All at Sea for Twelfth Night

“Saucy at my gate!” 


“Excellently done, if God did all”

Caesario to Olivia


Cast of Twelfth Night (Photo: Richard Lakos)

Set in a seaside bar called “Olivia” with waiting staff dressed as sailors, Owen Horsley’s Twelfth Night  is certainly different but is this difference for the better?  Orsino (Raphael Bushey) is dressed in naval summer kit, in white uniform with plenty of brass on his epaulettes. 

Viola (Evelyn Miller) enters wearing a life jacket and long hair before, as Caesario, she dons a junior seaman’s wide trousers and short beribboned jacket.  There was a point when in the open air, I feared a very cute Viola would be upstaged by a pair of noisy, green London parakeets.  This theatre is second to none in atmosphere and setting on a summer’s night in the trees and greenery of Regent’s Park.    

Evelyn Miller as Viola / Caesar and Raphael Bushey as Orsino (Photo: Richard Lakos)

Olivia (the magnificent Anna Francolini) is first seen with a ridiculously long black net trailing train, carrying the urn which holds her brother’s ashes.  The extremes of emotion she holds for her late brother are soon transferred into the demeanor of a giggly school girl, infatuated with the much younger looking Caesario. Olivia is self aware when she apologises to her brother’s ashes for her new devotion.

It is the portrayal which didn’t convince me of Sir Toby Belch (Michael Matus) as the resident drag queen in the bar, wearing sparkly frock with exaggerated hip pieces and Elton John type platform boots and a large wig.  Later he appears to be entirely dressed in gold gift ribbons which end up decorating other people and the stage floor. Feste (Julie Legrand) is an odd adjunct although I did like her singing of those rather morose songs.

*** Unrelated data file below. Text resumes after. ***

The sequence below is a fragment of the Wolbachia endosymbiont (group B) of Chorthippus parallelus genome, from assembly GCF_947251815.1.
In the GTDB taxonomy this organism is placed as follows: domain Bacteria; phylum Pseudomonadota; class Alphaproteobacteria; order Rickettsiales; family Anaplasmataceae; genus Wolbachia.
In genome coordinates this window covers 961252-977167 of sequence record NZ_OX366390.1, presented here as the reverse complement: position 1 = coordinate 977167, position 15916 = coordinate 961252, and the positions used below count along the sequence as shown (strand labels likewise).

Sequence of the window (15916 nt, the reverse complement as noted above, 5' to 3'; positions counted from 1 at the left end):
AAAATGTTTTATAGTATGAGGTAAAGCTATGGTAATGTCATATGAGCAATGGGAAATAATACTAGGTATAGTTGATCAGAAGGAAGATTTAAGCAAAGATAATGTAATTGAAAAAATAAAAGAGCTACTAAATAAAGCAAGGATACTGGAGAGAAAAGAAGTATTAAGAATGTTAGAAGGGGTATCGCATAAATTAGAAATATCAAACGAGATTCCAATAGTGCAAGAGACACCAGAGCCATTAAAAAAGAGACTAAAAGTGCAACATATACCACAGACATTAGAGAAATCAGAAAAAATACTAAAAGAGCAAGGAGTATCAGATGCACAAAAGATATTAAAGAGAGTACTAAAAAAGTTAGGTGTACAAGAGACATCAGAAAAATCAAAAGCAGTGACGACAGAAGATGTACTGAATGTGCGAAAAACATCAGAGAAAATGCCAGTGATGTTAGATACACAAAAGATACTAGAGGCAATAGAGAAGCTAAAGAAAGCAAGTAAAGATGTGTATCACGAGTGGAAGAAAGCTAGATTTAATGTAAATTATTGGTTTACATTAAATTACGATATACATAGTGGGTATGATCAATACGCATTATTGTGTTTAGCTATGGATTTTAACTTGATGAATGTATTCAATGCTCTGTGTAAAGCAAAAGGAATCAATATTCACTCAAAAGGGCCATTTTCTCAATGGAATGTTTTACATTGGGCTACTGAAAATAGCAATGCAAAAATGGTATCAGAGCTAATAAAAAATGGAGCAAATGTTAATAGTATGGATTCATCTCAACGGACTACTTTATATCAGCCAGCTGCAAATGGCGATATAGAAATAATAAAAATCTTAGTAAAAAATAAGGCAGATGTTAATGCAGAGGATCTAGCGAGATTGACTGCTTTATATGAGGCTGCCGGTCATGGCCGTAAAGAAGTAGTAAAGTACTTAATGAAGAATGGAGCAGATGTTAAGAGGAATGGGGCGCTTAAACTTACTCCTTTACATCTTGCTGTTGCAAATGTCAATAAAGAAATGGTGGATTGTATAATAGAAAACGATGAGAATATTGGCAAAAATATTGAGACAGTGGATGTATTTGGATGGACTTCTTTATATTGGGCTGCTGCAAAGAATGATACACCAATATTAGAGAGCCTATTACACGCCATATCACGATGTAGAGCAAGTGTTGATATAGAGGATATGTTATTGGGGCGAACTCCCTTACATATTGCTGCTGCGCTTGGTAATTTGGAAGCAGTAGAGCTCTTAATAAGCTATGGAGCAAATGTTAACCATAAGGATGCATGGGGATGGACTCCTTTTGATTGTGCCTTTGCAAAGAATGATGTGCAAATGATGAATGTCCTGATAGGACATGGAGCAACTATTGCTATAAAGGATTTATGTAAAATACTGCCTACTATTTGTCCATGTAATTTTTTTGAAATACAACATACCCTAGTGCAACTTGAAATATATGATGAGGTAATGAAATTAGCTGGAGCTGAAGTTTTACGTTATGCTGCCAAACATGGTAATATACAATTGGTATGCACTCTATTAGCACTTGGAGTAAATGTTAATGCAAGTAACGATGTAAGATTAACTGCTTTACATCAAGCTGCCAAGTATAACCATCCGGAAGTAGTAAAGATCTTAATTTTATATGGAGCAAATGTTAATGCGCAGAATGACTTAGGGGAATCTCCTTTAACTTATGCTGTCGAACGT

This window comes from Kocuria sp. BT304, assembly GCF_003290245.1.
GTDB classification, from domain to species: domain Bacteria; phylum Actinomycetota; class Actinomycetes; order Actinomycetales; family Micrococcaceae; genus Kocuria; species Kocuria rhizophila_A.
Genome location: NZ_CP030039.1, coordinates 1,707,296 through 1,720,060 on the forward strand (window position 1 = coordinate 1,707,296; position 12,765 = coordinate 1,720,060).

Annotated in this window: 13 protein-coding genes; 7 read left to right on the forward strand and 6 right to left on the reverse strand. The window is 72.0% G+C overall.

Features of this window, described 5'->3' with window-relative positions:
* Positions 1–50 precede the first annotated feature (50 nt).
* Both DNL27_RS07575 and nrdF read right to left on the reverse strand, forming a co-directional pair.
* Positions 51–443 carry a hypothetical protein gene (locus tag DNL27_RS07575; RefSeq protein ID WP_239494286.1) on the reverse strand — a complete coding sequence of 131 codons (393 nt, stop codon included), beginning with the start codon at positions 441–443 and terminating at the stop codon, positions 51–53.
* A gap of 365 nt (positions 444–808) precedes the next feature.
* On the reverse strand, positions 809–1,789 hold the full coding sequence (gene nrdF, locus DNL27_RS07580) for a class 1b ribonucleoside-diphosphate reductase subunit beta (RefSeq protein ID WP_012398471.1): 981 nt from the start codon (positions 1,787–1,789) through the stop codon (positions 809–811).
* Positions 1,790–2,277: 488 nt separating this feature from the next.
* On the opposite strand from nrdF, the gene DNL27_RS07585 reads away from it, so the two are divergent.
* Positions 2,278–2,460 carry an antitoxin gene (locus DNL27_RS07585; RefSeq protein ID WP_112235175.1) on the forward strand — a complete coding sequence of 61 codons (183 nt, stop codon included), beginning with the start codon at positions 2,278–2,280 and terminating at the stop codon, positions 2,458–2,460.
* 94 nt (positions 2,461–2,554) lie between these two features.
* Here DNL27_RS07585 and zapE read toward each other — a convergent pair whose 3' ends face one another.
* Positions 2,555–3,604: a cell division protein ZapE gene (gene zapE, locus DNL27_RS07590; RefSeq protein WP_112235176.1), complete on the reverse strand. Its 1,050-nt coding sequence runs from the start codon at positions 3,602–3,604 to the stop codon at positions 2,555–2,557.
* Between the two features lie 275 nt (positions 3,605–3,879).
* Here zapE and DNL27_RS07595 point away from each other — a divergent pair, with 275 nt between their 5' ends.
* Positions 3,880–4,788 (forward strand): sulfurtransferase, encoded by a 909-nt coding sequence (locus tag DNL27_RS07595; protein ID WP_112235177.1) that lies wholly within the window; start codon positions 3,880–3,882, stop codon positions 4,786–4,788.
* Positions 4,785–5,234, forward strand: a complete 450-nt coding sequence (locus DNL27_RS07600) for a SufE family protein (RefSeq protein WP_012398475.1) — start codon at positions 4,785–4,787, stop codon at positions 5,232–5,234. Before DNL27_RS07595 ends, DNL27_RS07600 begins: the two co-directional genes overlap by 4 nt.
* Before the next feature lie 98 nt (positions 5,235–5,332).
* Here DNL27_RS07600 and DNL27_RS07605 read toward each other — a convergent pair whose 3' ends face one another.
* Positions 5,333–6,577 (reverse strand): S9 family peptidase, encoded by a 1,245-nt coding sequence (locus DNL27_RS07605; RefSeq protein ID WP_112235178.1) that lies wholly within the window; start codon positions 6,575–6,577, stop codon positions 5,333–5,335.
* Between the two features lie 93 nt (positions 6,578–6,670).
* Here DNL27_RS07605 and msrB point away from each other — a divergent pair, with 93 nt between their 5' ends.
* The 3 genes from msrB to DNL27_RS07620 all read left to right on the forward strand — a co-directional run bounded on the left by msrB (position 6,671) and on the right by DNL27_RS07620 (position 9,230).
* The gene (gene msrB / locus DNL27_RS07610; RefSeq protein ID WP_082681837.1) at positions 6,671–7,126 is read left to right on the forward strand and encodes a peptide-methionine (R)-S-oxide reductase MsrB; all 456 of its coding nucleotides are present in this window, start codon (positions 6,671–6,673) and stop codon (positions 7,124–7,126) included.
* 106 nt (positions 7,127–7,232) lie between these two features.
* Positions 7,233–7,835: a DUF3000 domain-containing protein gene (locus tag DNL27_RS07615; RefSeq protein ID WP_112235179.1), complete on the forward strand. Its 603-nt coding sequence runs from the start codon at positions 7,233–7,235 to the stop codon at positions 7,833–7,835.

Anna Francolini as Olivia (Photo: Richard Lakos)

For once the twins in this play really did look alike although they were onstage together for too little time as Sebastian (Andro Cowperthwaite) doesn’t hang around to be married to Olivia but renews his acquaintance with the sea captain Antonio (Nicholas Karimi).  I wonder whether here the Open Air have shot themselves in the foot (apologies to Julie Legrand for the unintentional reference to her broken foot) unless they no longer rely on the schools’ audience for those studying Shakespeare’s plays.  There is no happy ending here for Olivia. 

Andrew Aguecheek (Matthew Spencer) bears a passing resemblance to the young Prince William.  Aguecheek wears a toupee.  I wonder when it will become politically incorrect to deride baldness, as it is now for obesity.  I have no idea why the caper dance was left out unless of course I nodded off and missed it, in which case I apologise.  However Matthew Spencer has good comic timing and made us laugh.

Michael Matus as Sir Toby Belch. (Photo: Richard Lakos)

Malvolio (Richard Cant) does too little to offend Maria (Anita Reynolds) and Sir Toby to deserve the vicious prank that is played on him. His yellow lederhosen and knee stockings have yellow braces and cross pieces although the garters are singular as he imagines himself able to discipline Sir Toby.  Olivia runs away when faced with Malvolio’s advances and these scenes with Anna Francolini are a highlight. Malvolio’s smiling is masterly.

I greatly enjoyed Orsino’s body language and expression when questioning his sexuality as he feels attraction to Caesario  although I am not sure they convince as a natural pair. 

This Twelfth Night  is a curate’s egg (the curate is played by Julie Legrand) but the setting is magical.

Anna Francolini as Olivia (Photo: Richard Lakos)

Production Notes

Twelfth Night

Written by William Shakespeare

Directed by Owen Horsley



Andro Cowperthwaite

Anita Reynolds

Anna Francolini

Evelyn Miller

Harry Waller

Jon Trenchard

Julie Legrand

Katherine Toy

Matthew Spencer

Michael Matus

Nicholas Karimi

Raphael Bushay

Richard Cant

Sally Cheng


Director:  Owen Horsley

Set Designer: Basia Bińkowska

Costume Designer:  Ryan Dawson Laight

Lighting Designer: Aideen Malone

Sound Designer: Max Pappenheim

Fight Director: RC Annie

Musical supervisor: Sam Kenyon
Movement director: Daniel Hay-Gordon



Running Time: Two hours 45 minutes with an interval

Booking to 8th June 2024


Open Air Theatre

Regent’s Park

Inner Circle

London NW1 4NU

Phone: 0333 400 3562


Tube: Baker Street

Reviewed by Lizzie Loveridge

at the Open Air

on 9th May 2023